Come to NCCP and bring the kids on Sunday, November 17 from 2:00-3:30 for a public Open House. Kids will enjoy a scavenger hunt, crafts, music, and more while the parents can tour the school and learn about all the exciting things happening at NCCP—including additions to their Outdoor Classroom, the “Kindness Initiative,” and the new Educational Advisor (and former South School principal) Joanne Rocco! Visit www.nccpreschool.org for more information or to schedule a private tour. You can also see what’s happening at NCCP by finding us on Instagram and Facebook.
Most educators can’t say they’ve had a colleague fall off the roof of their school wearing a chicken costume. For Joanne Rocco, though, this was just another day on the job. Rocco, who began her 27-year career in New Canaan Public Schools as a science teacher at South School, had borrowed a chicken costume from a parent to use in her “Egg Drop,” a science lesson where she dropped eggs from various levels of structures, including the roof of the school. When she was called away to go on a site visit with the superintendent, another teacher volunteered to take her place. Rocco returned to the school around 5 p.m. to be told that the teacher had fallen off the roof during the Egg Drop and was brought to the emergency room, all while wearing the costume.
On Valentine’s Day, many hearts simultaneously broke throughout New Canaan with a single widely distributed email.
As some swooned over loved ones or batted eyelashes at a crush, the much adored and longstanding principal of South School, Joanne Rocco, announced her retirement in an email to parents.
It was an email that launched a thousand forwarded messages, and reduced many to tears.
I received numerous frantic messages about the breaking news—or shall I say, heartbreaking news. Though I no longer have students at South, I felt a mix of immense sorrow for those families who will not know Ms. Rocco and absolute triumph that my kids attended “her” school. My family had six blissful years reaping the rewards of Joanne’s hard work and tenure. The thought of her absence is a big blow to our community.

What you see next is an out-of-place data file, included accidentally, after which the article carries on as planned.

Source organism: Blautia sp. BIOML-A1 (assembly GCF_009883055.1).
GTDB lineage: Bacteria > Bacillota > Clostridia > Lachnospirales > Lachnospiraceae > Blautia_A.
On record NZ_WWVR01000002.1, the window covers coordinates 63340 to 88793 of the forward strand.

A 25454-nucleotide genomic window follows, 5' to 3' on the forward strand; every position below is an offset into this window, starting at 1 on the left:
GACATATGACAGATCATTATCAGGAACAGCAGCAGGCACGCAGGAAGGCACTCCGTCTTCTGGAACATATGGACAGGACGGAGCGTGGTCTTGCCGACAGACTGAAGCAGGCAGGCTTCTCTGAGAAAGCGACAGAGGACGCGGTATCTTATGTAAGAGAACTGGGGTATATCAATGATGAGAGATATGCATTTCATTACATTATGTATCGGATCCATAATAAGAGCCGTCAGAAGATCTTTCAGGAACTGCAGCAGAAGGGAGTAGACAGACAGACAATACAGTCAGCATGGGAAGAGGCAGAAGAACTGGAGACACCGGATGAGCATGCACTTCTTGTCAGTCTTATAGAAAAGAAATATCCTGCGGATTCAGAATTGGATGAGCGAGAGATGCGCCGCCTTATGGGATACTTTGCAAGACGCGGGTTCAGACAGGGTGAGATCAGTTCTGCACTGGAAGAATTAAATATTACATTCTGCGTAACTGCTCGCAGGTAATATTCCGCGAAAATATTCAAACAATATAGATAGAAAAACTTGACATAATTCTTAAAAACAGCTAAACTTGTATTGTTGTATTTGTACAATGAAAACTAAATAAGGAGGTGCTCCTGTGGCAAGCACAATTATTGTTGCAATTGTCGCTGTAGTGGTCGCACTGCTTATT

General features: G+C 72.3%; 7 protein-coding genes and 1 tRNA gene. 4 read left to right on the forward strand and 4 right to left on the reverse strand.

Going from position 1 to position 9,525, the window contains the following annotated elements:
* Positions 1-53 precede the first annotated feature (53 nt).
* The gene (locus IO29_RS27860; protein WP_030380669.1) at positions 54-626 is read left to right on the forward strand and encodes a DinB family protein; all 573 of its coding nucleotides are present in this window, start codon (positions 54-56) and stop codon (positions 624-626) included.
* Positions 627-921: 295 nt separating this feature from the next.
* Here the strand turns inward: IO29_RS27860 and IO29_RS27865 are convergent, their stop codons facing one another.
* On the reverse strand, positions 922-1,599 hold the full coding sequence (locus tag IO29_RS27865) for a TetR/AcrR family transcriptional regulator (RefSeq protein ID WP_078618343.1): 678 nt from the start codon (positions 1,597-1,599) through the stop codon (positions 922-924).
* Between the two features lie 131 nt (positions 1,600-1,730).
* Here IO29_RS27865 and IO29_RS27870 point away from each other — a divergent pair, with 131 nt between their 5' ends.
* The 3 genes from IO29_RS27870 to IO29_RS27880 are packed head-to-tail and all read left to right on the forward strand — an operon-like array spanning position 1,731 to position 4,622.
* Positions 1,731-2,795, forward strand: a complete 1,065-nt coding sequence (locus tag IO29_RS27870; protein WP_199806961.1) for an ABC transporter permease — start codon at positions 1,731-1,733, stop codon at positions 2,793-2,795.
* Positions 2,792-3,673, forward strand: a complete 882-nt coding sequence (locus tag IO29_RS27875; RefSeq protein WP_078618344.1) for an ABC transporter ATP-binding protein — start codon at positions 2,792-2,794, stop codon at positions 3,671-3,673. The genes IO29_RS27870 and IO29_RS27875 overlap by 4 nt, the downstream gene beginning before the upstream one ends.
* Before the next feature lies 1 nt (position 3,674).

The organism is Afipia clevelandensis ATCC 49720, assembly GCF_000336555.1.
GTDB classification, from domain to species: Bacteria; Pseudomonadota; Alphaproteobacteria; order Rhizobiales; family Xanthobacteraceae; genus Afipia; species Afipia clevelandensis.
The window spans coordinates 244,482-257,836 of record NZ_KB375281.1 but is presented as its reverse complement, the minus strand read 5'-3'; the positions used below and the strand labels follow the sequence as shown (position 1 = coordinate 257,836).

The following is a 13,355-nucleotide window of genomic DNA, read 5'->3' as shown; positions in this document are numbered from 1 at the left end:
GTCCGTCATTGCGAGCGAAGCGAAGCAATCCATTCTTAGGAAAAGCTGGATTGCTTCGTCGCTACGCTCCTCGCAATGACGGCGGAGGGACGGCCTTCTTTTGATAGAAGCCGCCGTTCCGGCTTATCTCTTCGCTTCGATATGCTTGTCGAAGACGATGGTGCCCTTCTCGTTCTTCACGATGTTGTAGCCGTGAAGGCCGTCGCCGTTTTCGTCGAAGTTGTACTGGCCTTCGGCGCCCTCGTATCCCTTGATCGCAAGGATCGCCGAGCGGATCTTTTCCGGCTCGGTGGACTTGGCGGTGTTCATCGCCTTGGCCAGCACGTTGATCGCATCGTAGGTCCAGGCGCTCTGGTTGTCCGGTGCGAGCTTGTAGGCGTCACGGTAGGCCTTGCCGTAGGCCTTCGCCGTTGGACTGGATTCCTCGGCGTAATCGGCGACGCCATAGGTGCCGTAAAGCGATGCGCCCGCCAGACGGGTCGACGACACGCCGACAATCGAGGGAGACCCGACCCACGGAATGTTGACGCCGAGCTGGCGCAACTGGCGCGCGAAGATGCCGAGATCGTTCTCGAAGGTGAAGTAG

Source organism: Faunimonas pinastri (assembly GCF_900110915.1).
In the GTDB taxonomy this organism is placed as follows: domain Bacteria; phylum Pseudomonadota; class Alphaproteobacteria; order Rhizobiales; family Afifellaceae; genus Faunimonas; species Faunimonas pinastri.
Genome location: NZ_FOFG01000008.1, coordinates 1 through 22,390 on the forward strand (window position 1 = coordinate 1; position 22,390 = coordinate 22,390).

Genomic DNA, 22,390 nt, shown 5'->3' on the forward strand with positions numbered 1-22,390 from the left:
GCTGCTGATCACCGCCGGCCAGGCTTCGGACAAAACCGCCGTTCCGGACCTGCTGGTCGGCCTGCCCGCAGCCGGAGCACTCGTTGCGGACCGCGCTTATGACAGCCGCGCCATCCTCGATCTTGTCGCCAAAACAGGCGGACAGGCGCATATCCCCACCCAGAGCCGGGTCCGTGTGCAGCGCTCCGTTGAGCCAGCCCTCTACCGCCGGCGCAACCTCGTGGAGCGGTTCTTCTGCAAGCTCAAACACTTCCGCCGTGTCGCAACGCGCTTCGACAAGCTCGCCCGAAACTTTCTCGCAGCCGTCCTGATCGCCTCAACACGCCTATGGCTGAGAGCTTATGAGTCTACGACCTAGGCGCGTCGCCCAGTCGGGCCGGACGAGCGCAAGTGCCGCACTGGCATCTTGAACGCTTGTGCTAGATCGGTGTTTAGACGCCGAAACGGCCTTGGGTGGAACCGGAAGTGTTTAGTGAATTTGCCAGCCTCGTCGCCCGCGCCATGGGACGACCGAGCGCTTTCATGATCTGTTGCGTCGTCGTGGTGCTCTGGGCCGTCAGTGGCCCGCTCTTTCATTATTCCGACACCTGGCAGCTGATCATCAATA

And to pile on the hurt, it seems that our schools are getting hit hard this winter. Our Board of Education is fighting an uphill battle with town bodies to fully fund its proposed budget while in Hartford, the state government is flexing its muscular overreach, introducing bills that call for school regionalization.
I have officially exceeded my threshold and cannot take any more unexpected news regarding our schools.
Officials who help shape school safety policy in New Canaan are recommending training for all district staff in a new way of preparing students for violent incidents.
Members of the district’s Crisis Advisory Board, or ‘CAB,’ told the Board of Education last week that the powerful experiential training they’ve undergone in a more proactive approach to handling situations such as shootings should lead to new “lockdown” procedures at all public schools. In traditional lockdown drills, children go into a classroom and teachers all follow the same procedures, South School Principal and CAB member Joanne Rocco told the Board of Ed at its regular meeting Dec. 3. Those steps include “locking the door, pulling down the shades, turning off the lights and students would all go into one corner of the room where they weren’t visible and would just wait,” Rocco said. “So that was the traditional lockdown,” she said at the meeting, held in the Wagner Room at New Canaan High School.
Use of social media is nonstop among Saxe Middle School students and, with drugs and alcohol, represents a major danger facing New Canaan youth, safety officials said Monday night. No matter how much trusted adults warn middle school students about the pitfalls of social media, “it doesn’t matter,” New Canaan Police Officer Jeff Deak, the school resource officer at Saxe, told members of the Board of Education at their regular meeting. “And I throw into the mix the dangers of social media and you participating in illegal activities like vaping under 18, or drinking or doing drugs, and posting them,” he told the school board at the meeting, held in the Wagner Room at New Canaan High School. “Those issues, in my opinion—the alcohol, the drugs and the social media—are the big issues. I know some of you are looking saying, ‘What else is there?’ There are other parts.